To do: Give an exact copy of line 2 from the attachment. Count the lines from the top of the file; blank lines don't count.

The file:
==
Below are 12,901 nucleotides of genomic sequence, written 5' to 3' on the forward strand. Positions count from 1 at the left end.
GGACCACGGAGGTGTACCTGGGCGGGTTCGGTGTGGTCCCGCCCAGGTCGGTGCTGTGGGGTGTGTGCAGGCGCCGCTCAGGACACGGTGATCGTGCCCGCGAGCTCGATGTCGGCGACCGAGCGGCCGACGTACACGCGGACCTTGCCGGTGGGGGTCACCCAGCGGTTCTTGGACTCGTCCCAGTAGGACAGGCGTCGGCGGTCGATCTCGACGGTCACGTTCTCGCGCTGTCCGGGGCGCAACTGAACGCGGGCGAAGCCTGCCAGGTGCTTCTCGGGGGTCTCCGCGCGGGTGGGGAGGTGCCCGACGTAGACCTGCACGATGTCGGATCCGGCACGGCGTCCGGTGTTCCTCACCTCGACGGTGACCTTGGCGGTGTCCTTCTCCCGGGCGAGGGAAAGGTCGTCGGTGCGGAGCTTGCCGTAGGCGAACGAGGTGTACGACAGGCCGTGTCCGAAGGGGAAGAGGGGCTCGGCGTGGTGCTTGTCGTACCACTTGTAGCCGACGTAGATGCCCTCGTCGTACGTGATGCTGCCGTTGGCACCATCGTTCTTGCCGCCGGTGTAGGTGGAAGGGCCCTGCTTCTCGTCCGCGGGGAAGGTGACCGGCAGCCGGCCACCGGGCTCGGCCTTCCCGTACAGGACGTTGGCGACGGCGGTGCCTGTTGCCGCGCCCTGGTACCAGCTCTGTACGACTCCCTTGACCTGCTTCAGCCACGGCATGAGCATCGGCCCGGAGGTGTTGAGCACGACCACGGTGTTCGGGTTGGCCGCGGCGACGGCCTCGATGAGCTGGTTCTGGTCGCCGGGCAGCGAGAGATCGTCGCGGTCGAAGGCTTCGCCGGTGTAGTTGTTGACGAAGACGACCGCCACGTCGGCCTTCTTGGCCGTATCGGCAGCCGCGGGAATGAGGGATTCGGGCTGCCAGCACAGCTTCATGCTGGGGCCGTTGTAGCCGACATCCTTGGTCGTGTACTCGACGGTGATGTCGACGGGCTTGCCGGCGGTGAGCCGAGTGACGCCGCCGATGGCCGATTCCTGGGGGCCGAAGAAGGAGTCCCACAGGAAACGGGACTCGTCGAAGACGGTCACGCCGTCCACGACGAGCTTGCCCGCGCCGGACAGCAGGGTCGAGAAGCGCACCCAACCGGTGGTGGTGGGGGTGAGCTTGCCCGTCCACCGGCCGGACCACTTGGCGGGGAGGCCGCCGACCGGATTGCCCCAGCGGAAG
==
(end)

GGACCACGGAGGTGTACCTGGGCGGGTTCGGTGTGGTCCCGCCCAGGTCGGTGCTGTGGGGTGTGTGCAGGCGCCGCTCAGGACACGGTGATCGTGCCCGCGAGCTCGATGTCGGCGACCGAGCGGCCGACGTACACGCGGACCTTGCCGGTGGGGGTCACCCAGCGGTTCTTGGACTCGTCCCAGTAGGACAGGCGTCGGCGGTCGATCTCGACGGTCACGTTCTCGCGCTGTCCGGGGCGCAACTGAACGCGGGCGAAGCCTGCCAGGTGCTTCTCGGGGGTCTCCGCGCGGGTGGGGAGGTGCCCGACGTAGACCTGCACGATGTCGGATCCGGCACGGCGTCCGGTGTTCCTCACCTCGACGGTGACCTTGGCGGTGTCCTTCTCCCGGGCGAGGGAAAGGTCGTCGGTGCGGAGCTTGCCGTAGGCGAACGAGGTGTACGACAGGCCGTGTCCGAAGGGGAAGAGGGGCTCGGCGTGGTGCTTGTCGTACCACTTGTAGCCGACGTAGATGCCCTCGTCGTACGTGATGCTGCCGTTGGCACCATCGTTCTTGCCGCCGGTGTAGGTGGAAGGGCCCTGCTTCTCGTCCGCGGGGAAGGTGACCGGCAGCCGGCCACCGGGCTCGGCCTTCCCGTACAGGACGTTGGCGACGGCGGTGCCTGTTGCCGCGCCCTGGTACCAGCTCTGTACGACTCCCTTGACCTGCTTCAGCCACGGCATGAGCATCGGCCCGGAGGTGTTGAGCACGACCACGGTGTTCGGGTTGGCCGCGGCGACGGCCTCGATGAGCTGGTTCTGGTCGCCGGGCAGCGAGAGATCGTCGCGGTCGAAGGCTTCGCCGGTGTAGTTGTTGACGAAGACGACCGCCACGTCGGCCTTCTTGGCCGTATCGGCAGCCGCGGGAATGAGGGATTCGGGCTGCCAGCACAGCTTCATGCTGGGGCCGTTGTAGCCGACATCCTTGGTCGTGTACTCGACGGTGATGTCGACGGGCTTGCCGGCGGTGAGCCGAGTGACGCCGCCGATGGCCGATTCCTGGGGGCCGAAGAAGGAGTCCCACAGGAAACGGGACTCGTCGAAGACGGTCACGCCGTCCACGACGAGCTTGCCCGCGCCGGACAGCAGGGTCGAGAAGCGCACCCAACCGGTGGTGGTGGGGGTGAGCTTGCCCGTCCACCGGCCGGACCACTTGGCGGGGAGGCCGCCGACCGGATTGCCCCAGCGGAAG